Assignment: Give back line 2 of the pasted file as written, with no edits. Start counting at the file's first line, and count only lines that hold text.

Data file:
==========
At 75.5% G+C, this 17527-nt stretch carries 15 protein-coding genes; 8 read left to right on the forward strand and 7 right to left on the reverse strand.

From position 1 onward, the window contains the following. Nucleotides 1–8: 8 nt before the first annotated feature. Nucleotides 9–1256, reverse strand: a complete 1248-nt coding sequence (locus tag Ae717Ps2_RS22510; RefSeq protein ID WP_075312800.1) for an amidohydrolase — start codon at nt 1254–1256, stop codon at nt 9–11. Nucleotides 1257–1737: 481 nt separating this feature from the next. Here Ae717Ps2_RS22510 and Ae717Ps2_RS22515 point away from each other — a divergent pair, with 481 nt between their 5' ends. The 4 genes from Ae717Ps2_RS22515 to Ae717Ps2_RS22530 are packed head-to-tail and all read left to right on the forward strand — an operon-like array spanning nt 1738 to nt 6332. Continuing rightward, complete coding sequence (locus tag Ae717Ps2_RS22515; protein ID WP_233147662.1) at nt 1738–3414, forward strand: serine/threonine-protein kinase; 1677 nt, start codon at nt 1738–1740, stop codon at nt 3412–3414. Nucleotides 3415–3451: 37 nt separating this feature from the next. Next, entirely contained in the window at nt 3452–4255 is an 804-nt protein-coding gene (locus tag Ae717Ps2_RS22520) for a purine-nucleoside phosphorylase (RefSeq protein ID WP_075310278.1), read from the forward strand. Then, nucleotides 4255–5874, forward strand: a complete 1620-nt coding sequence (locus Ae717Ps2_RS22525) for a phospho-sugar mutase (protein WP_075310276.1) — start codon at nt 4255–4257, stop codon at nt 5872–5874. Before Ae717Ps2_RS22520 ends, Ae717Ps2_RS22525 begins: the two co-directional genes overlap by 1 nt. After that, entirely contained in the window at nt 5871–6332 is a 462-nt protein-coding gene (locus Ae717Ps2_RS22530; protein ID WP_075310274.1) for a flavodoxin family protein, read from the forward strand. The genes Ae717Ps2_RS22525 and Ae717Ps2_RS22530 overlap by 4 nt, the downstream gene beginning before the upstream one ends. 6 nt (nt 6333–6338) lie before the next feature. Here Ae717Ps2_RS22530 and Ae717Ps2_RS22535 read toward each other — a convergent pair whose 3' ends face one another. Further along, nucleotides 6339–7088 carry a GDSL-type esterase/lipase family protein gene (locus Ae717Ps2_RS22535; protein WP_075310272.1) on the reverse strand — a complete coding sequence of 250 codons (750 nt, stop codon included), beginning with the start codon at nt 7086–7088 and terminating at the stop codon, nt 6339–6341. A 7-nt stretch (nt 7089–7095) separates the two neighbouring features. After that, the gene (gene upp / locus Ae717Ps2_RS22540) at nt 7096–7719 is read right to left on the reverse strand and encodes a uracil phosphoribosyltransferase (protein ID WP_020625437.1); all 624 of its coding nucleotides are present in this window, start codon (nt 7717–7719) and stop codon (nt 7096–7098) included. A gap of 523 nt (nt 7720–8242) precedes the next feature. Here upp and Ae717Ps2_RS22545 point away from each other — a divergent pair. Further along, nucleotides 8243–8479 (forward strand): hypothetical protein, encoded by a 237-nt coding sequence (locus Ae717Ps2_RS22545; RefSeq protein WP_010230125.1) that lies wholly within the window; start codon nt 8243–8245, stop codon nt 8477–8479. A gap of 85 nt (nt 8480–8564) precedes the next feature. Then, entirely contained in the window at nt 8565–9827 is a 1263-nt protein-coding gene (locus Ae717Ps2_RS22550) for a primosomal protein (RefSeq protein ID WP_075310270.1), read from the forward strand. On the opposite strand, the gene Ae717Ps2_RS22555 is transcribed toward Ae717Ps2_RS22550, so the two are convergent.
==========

From position 1 onward, the window contains the following. Nucleotides 1–8: 8 nt before the first annotated feature. Nucleotides 9–1256, reverse strand: a complete 1248-nt coding sequence (locus tag Ae717Ps2_RS22510; RefSeq protein ID WP_075312800.1) for an amidohydrolase — start codon at nt 1254–1256, stop codon at nt 9–11. Nucleotides 1257–1737: 481 nt separating this feature from the next. Here Ae717Ps2_RS22510 and Ae717Ps2_RS22515 point away from each other — a divergent pair, with 481 nt between their 5' ends. The 4 genes from Ae717Ps2_RS22515 to Ae717Ps2_RS22530 are packed head-to-tail and all read left to right on the forward strand — an operon-like array spanning nt 1738 to nt 6332. Continuing rightward, complete coding sequence (locus tag Ae717Ps2_RS22515; protein ID WP_233147662.1) at nt 1738–3414, forward strand: serine/threonine-protein kinase; 1677 nt, start codon at nt 1738–1740, stop codon at nt 3412–3414. Nucleotides 3415–3451: 37 nt separating this feature from the next. Next, entirely contained in the window at nt 3452–4255 is an 804-nt protein-coding gene (locus tag Ae717Ps2_RS22520) for a purine-nucleoside phosphorylase (RefSeq protein ID WP_075310278.1), read from the forward strand. Then, nucleotides 4255–5874, forward strand: a complete 1620-nt coding sequence (locus Ae717Ps2_RS22525) for a phospho-sugar mutase (protein WP_075310276.1) — start codon at nt 4255–4257, stop codon at nt 5872–5874. Before Ae717Ps2_RS22520 ends, Ae717Ps2_RS22525 begins: the two co-directional genes overlap by 1 nt. After that, entirely contained in the window at nt 5871–6332 is a 462-nt protein-coding gene (locus Ae717Ps2_RS22530; protein ID WP_075310274.1) for a flavodoxin family protein, read from the forward strand. The genes Ae717Ps2_RS22525 and Ae717Ps2_RS22530 overlap by 4 nt, the downstream gene beginning before the upstream one ends. 6 nt (nt 6333–6338) lie before the next feature. Here Ae717Ps2_RS22530 and Ae717Ps2_RS22535 read toward each other — a convergent pair whose 3' ends face one another. Further along, nucleotides 6339–7088 carry a GDSL-type esterase/lipase family protein gene (locus Ae717Ps2_RS22535; protein WP_075310272.1) on the reverse strand — a complete coding sequence of 250 codons (750 nt, stop codon included), beginning with the start codon at nt 7086–7088 and terminating at the stop codon, nt 6339–6341. A 7-nt stretch (nt 7089–7095) separates the two neighbouring features. After that, the gene (gene upp / locus Ae717Ps2_RS22540) at nt 7096–7719 is read right to left on the reverse strand and encodes a uracil phosphoribosyltransferase (protein ID WP_020625437.1); all 624 of its coding nucleotides are present in this window, start codon (nt 7717–7719) and stop codon (nt 7096–7098) included. A gap of 523 nt (nt 7720–8242) precedes the next feature. Here upp and Ae717Ps2_RS22545 point away from each other — a divergent pair. Further along, nucleotides 8243–8479 (forward strand): hypothetical protein, encoded by a 237-nt coding sequence (locus Ae717Ps2_RS22545; RefSeq protein WP_010230125.1) that lies wholly within the window; start codon nt 8243–8245, stop codon nt 8477–8479. A gap of 85 nt (nt 8480–8564) precedes the next feature. Then, entirely contained in the window at nt 8565–9827 is a 1263-nt protein-coding gene (locus Ae717Ps2_RS22550) for a primosomal protein (RefSeq protein ID WP_075310270.1), read from the forward strand. On the opposite strand, the gene Ae717Ps2_RS22555 is transcribed toward Ae717Ps2_RS22550, so the two are convergent.